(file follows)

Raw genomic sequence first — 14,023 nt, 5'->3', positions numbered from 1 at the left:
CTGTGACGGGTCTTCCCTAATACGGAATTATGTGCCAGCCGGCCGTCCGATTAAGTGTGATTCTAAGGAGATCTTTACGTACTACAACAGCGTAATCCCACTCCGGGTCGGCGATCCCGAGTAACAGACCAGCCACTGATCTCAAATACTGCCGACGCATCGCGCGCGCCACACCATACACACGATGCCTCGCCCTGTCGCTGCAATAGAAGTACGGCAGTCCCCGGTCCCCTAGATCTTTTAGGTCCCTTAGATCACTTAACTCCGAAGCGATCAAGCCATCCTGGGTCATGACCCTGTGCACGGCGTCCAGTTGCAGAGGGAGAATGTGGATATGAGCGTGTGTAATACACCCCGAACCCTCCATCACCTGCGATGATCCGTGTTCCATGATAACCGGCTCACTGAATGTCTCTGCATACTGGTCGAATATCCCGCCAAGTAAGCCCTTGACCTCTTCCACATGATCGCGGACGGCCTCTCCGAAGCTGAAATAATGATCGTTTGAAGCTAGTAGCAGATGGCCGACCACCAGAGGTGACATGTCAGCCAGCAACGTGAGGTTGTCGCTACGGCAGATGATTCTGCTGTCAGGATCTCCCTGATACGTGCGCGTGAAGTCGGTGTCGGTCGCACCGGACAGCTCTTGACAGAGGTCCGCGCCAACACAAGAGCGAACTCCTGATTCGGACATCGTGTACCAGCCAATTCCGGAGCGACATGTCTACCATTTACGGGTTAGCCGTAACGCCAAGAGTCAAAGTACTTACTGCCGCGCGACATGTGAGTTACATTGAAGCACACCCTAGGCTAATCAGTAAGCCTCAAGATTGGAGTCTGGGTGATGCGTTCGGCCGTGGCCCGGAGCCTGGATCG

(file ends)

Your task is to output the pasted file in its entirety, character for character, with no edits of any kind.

Raw genomic sequence first — 14,023 nt, 5'->3', positions numbered from 1 at the left:
CTGTGACGGGTCTTCCCTAATACGGAATTATGTGCCAGCCGGCCGTCCGATTAAGTGTGATTCTAAGGAGATCTTTACGTACTACAACAGCGTAATCCCACTCCGGGTCGGCGATCCCGAGTAACAGACCAGCCACTGATCTCAAATACTGCCGACGCATCGCGCGCGCCACACCATACACACGATGCCTCGCCCTGTCGCTGCAATAGAAGTACGGCAGTCCCCGGTCCCCTAGATCTTTTAGGTCCCTTAGATCACTTAACTCCGAAGCGATCAAGCCATCCTGGGTCATGACCCTGTGCACGGCGTCCAGTTGCAGAGGGAGAATGTGGATATGAGCGTGTGTAATACACCCCGAACCCTCCATCACCTGCGATGATCCGTGTTCCATGATAACCGGCTCACTGAATGTCTCTGCATACTGGTCGAATATCCCGCCAAGTAAGCCCTTGACCTCTTCCACATGATCGCGGACGGCCTCTCCGAAGCTGAAATAATGATCGTTTGAAGCTAGTAGCAGATGGCCGACCACCAGAGGTGACATGTCAGCCAGCAACGTGAGGTTGTCGCTACGGCAGATGATTCTGCTGTCAGGATCTCCCTGATACGTGCGCGTGAAGTCGGTGTCGGTCGCACCGGACAGCTCTTGACAGAGGTCCGCGCCAACACAAGAGCGAACTCCTGATTCGGACATCGTGTACCAGCCAATTCCGGAGCGACATGTCTACCATTTACGGGTTAGCCGTAACGCCAAGAGTCAAAGTACTTACTGCCGCGCGACATGTGAGTTACATTGAAGCACACCCTAGGCTAATCAGTAAGCCTCAAGATTGGAGTCTGGGTGATGCGTTCGGCCGTGGCCCGGAGCCTGGATCG